News APP

NewsApp (Free)

Read news as it happens
Download NewsApp

Available on  gplay  » Business » MFs Pump Rs 1.8 Trillion Into Markets

MFs Pump Rs 1.8 Trillion Into Markets

By Deepak Korgaonkar, Puneet Wadhwa
June 29, 2024 10:53 IST
Get Rediff News in your Inbox:

Domestic institutional investors pumped Rs 2.3 trillion into equities during H1 CY24.
Of this, mutual funds contributed 80%.

Illustration: Dominic Xavier/

Indian equities posted their best half-yearly performance of the past three years in January-June 2024 (H1 CY24), with the National Stock Exchange Nifty 50 and BSE Sensex surging 10.5 per cent and 9.4 per cent, respectively.

During this period, the BSE Midcap and Smallcap indices outperformed their largecap peers with gains of 25 per cent and 22 per cent, respectively.

The strong rally in equities in H1 CY24 was led by stocks in the automobile, capital goods, telecom and public sector undertaking sectors.

These sectors, analysts said, reported better than expected earnings for the March quarter (Q4FY24) and attracted domestic investors, who pumped nearly Rs 2 trillion into the Indian equity markets.

The BSE Realty index was the top performer in H1 CY24 with a gain of 40 per cent, while the power and auto indices rallied 37 per cent and 36 per cent, respectively.

As many as 10 Nifty 50 stocks outperformed the benchmark as well as broader indices by surging over 30 per cent in H1 CY24.

Mahindra & Mahindra zoomed 66 per cent, followed by Adani Ports and Special Economic Zone (44 per cent), Shriram Finance (43 per cent), and Bharti Airtel, Bajaj Auto and Power Grid Corporation (40 per cent each).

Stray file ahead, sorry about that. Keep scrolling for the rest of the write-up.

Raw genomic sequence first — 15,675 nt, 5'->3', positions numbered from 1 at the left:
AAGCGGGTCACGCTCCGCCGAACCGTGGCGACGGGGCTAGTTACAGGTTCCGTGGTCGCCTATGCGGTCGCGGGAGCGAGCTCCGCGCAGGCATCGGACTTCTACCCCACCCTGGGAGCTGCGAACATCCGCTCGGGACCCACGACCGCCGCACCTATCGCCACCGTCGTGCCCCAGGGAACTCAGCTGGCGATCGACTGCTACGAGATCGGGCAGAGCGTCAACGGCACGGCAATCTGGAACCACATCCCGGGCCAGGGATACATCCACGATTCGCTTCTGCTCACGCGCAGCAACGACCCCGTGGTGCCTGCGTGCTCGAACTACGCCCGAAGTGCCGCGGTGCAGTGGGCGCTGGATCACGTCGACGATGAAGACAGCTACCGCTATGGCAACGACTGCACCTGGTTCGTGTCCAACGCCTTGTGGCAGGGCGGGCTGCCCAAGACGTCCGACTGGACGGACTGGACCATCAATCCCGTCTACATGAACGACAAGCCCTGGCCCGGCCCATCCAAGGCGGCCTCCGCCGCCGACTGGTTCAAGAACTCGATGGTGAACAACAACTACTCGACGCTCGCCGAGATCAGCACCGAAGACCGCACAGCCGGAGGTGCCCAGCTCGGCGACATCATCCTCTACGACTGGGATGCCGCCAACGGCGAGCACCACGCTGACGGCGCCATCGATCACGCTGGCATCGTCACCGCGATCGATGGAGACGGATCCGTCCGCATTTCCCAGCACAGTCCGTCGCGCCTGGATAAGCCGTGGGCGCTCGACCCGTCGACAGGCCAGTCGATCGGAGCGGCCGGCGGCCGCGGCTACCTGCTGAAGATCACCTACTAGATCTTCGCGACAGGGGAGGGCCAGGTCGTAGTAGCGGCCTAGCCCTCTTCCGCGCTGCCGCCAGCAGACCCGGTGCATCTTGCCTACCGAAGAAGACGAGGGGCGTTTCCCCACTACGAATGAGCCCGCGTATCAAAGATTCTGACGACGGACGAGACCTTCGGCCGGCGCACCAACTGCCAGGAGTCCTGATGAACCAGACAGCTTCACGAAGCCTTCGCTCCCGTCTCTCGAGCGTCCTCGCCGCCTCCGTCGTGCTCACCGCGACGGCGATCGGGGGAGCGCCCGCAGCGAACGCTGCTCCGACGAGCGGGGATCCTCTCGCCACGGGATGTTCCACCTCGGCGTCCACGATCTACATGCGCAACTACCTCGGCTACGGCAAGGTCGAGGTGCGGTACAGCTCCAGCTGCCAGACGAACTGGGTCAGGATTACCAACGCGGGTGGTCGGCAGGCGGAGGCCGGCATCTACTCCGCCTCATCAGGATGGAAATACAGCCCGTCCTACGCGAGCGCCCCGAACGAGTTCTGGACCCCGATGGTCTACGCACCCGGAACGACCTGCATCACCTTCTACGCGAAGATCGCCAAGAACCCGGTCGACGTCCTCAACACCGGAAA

While there is lack of valuation comfort in a majority of small and midcap (SMC) stocks, largecap stocks, according to G Chokkalingam, founder and head of research at Equinomics Research, still have the same comfort.

Nifty trades at around 21.5x its FY25E EPS of Rs 1,093 and at 19x its FY26E EPS of Rs 1,249. Several pockets of the SMC segment are overvalued, and also the segment as a whole is seeing a historic rally for a fourth consecutive year.

That said, the medium-to-long-term 'India stock market story' remains intact.

Healthy GDP growth, entry of new investors, large inflows into the domestic mutual funds and robust growth in GST and direct tax collections augur well and are likely to keep investors interest in the markets alive, Chokkalingam said.

Meanwhile, as many as 37 midcap and smallcap stocks have seen their market value more than double in H1 CY24.

Of these, Waaree Renewable Technologies has zoomed 397 per cent, while Shakti Pumps, Cochin Shipyard and Transformers and Rectifiers (India) (TRIL) have rallied between 210 per cent and 260 per cent.

The markets, according to V K Vijayakumar, chief investment strategist, Geojit Financial Services, are likely to remain bullish in the near term despite valuation concerns.

A good thing, he believes, is that now the upmove is being led by fundamentally strong largecaps in sectors like banking and telecom.

Recently, Reliance Industries, too, has climbed the bull bandwagon. That said, the rise in US bond yield can perhaps trigger some large FII (foreign institutional investor) selling in the coming days, putting brakes on the rally temporarily.

So long as the massive domestic liquidity support to the markets continues, there are no potential triggers that can cause a sharp correction, he said.

According to available data, domestic institutional investors (DIIs) have pumped Rs 2.3 trillion into the Indian equities during H1 CY24. Of this, mutual funds have contributed 80 per cent, or Rs 1.8 trillion.

DIIs inflow, data shows, is almost three times higher than H1 CY23, when they had made a net investment of Rs 86,568 crore (Rs 865.68 billion) in equities.

However, foreign portfolio investors (FPIs) were net sellers to the tune of Rs 4,557 crore (Rs 45.57 billion) during H1 CY24.

Corporate earnings outlook remains extremely buoyant and money is chasing equities. Valuations, however, remain challenging.

The markets are likely to remain strong amid intermittent corrections.

Assembly elections and regulatory changes, if any, in the derivatives segment can have a short-term impact on the sentiment.

While investors are always there in the markets, FIIs who are traders are likely to return on fear of missing out (Fomo), said Deven Choksey, managing director, KR Choksey Securities.

Feature Presentation: Ashish Narsale/

Get Rediff News in your Inbox:
Deepak Korgaonkar, Puneet Wadhwa
Source: source

Moneywiz Live!